Risk factors, guns and media: Questions after Sandy Hook shooting

Sandy HookAs the news spread on Dec. 14 about the violence in Newtown, Conn., and in the days that followed, we all had questions. Safe Start Center Director Elena Cohen answers some of the most common questions in the wake of this school shooting, and others.

1)      Are people with mental illness more violent than others?

Researchers have been working for decades to try to figure out whether there’s a link between mental illness and violence, and if so, which people are likely to act violently.  It is now accepted that people with severe mental illness (i.e. schizophrenia, bipolar disorder, and some personality disorders) are more likely to commit violent acts than others.  But the risk is very small.  The vast majority of mentally ill people will not commit violent acts and it would be very difficult to predict exact who would become violent.  The risk, however, rises when individuals with mental illness abuse drugs and alcohol.

Psychologists have come up with risks and protective factors for violent behavior—analogous to risk factors for heart disease such as age, blood pressure, smoking and cholesterol—and are including them in the risk assessment. Some of the approaches to risk assessment consider the presence of a mental illness but only as a small contributor to the risk, outweighed by factors such as previous violent acts, alcohol use, impulsivity, gang membership, and family support.   The goal is to become aware of the relationship between circumstances, behaviors and risks factors for violence and to be able to intervene to stop the cycle.

2)      Can we predict which children will become violent?

It is almost impossible to diagnose accurately if children or teenagers may become violent because their brains are still developing and some “normal” behavior at these ages can be misinterpreted as pathological.  In addition, the social cost of branding a child may be too high.  However, a growing number of psychologists and psychiatrists believe that assessing children and addressing concerns early in order to benefit from evidence-based interventions/treatment – instead of waiting until they are in the juvenile justice system – can change their course.

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A Tragic First Day of School: Tools to help students

Monday, the first day back to class for Perry Hall High School students, a 15-year-old student bought a gun to school and allegedly shot another student, who remains in critical condition.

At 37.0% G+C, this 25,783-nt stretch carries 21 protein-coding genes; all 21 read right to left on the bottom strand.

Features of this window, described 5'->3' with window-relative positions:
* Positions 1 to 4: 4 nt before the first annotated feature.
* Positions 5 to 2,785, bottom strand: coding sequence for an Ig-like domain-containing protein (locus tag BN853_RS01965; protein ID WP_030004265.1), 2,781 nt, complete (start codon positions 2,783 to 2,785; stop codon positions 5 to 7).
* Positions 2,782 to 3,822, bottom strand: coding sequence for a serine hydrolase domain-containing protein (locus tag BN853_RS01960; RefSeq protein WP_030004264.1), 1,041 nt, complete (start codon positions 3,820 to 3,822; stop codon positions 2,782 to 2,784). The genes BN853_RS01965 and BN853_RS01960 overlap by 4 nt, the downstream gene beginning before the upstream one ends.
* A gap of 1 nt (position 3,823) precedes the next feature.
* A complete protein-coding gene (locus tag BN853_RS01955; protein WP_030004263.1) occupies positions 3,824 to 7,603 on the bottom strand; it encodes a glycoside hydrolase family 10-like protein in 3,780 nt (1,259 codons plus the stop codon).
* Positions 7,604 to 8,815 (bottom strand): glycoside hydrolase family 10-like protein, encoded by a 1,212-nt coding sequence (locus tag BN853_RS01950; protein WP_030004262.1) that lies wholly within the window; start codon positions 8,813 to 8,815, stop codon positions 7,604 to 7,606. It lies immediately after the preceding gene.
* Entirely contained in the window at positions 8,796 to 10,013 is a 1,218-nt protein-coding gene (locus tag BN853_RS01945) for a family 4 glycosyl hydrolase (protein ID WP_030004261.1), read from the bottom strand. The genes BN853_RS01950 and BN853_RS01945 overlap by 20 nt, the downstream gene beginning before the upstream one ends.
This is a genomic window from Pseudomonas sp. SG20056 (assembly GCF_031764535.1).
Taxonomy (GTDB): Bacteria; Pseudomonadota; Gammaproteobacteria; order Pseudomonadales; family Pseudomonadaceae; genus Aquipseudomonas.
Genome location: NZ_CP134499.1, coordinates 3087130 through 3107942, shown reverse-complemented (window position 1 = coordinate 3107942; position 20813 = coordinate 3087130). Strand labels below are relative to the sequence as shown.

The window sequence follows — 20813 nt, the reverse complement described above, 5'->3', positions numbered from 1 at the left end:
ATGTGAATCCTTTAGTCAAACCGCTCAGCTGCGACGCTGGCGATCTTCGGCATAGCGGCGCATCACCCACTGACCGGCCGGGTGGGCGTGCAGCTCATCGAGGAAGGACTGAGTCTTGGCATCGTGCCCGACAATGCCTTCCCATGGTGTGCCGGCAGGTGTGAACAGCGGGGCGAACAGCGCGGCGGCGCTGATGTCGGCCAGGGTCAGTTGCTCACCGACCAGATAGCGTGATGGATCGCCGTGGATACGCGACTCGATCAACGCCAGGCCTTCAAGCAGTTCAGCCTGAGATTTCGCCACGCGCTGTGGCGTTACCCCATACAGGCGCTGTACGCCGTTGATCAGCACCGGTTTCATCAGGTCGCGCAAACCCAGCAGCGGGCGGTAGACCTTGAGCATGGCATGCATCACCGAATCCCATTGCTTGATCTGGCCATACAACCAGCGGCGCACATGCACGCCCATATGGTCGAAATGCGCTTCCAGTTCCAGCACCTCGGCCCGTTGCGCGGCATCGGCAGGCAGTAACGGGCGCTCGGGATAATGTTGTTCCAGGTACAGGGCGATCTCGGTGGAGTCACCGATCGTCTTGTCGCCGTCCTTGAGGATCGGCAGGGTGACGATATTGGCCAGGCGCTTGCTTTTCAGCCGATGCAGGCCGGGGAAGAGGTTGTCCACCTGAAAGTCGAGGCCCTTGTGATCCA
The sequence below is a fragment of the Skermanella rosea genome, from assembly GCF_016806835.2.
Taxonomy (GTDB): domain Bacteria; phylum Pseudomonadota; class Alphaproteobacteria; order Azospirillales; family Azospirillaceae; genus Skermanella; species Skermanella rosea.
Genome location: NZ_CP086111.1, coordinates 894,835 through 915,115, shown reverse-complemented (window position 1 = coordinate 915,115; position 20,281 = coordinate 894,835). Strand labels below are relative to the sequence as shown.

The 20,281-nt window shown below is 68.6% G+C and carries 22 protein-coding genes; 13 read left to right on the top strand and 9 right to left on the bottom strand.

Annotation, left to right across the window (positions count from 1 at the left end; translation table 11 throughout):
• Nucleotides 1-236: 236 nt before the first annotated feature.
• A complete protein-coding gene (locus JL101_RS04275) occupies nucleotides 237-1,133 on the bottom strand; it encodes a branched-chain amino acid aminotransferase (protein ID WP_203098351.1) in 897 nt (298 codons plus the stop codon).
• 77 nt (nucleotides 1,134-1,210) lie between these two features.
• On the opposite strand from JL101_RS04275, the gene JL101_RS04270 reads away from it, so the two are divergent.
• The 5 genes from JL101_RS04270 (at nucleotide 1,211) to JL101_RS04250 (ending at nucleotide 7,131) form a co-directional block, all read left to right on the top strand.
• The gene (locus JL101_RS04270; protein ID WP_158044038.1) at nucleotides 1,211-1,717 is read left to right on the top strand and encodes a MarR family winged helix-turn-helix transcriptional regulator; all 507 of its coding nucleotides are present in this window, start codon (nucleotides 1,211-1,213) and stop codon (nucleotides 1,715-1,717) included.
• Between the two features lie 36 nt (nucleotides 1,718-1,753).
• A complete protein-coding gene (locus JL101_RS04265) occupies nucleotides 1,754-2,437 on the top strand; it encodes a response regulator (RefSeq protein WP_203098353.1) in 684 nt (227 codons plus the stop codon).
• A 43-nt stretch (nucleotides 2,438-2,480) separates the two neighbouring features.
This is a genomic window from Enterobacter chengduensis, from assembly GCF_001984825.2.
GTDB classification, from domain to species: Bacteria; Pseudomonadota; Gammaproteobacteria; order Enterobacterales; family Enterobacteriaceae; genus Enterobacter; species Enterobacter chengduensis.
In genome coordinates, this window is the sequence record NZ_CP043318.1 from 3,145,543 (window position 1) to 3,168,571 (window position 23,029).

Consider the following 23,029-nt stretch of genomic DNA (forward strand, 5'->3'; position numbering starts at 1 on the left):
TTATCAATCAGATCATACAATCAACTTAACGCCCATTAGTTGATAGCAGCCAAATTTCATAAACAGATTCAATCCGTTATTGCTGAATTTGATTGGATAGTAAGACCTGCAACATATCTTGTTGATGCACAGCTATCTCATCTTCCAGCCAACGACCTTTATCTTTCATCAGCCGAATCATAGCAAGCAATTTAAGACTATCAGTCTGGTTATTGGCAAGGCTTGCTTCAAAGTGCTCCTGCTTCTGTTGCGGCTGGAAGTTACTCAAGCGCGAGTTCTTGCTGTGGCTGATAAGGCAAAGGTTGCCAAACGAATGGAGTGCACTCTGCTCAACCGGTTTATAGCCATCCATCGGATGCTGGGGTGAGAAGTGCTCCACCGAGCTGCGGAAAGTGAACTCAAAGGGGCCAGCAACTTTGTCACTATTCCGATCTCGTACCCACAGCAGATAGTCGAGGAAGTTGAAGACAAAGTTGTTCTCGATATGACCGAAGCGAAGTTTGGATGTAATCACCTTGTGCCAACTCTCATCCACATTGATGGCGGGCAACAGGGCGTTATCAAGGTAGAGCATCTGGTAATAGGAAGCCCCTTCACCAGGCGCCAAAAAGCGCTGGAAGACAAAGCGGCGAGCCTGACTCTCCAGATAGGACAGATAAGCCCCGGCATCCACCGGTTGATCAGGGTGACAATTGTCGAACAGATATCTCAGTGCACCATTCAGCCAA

As we’ve discussed before, community and school violence can do more than injure a child physically. The damage exposure to violence can do to children mentally and emotionally can have long-term effects and hinder their development.

A guidance counselor wrestled alleged gunman Robert Wayne Gladden Jr. to the floor, protecting surrounding students.  In the days and weeks to follow, students may need help coping with and understanding what happened. Our new toolkit, which includes an easy to understand infographic full of suggestions of how to help, is for teachers who may find themselves in the same situation as Perry Hall teachers.

Our thoughts and hopes of healing are with the injured student, his family and the young shooter who the media reports had been bullied previously.

Here are some other Safe Start’s resources in an effort to assist adults and children who may have witnessed this event.

Healing the Invisible Wounds: Children’s Exposure to Violence – A Guide for Families

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CEV in Your School

As educators prepare new lesson plans and welcome students back to school, we wanted to offer some tools to help them deal with a problem that is bigger than they may realize.

The National Survey of Children’s Exposure to Violence, a Department of Justice and CDC survey, found that 60 percent of children were exposed to violence in the previous year. Be it violence in their homes, schools or communities it can impact children negatively. Further study of the survey found that 42 percent of victimizations were known to school authorities, like school resource officers.

In an effort to equip school staff with the knowledge to help prevent, reduce and treat the negative impacts of exposure to violence, the Safe Start Center has put together a toolkit full of useful resources, including our engaging new infographic.

CEV in the Schools infographic is part of a larger toolkit for educators to help them understand children’s exposure to violence.

A useful, shareable reference, the infographic includes more statistics about children exposed to violence and tips on how teachers and administrators can help.

Considering children spend a large amount of their time in classrooms, it’s no surprise that exposure to violence can negatively impact their behavior and school performance. Impacts of these incidents don’t stay in the environment where they happened. They can bleed into every part of the child’s life, harming their development and putting them at risk for lifelong struggles. A child who witnesses domestic violence at home, is sexually abused, or bullied needs a caring, trusted adult to help them cope and heal.

Once educators have made themselves aware of the issues surrounding children’s exposure to violence, they can spread the word by sharing the infographic and other resources including the Tip Sheet for Parents and Caregivers and our guide for families, Healing the Invisible Wounds (also available in Spanish).

When everyone is informed and works together, a child who has been exposed to violence can find the help they need to cope.

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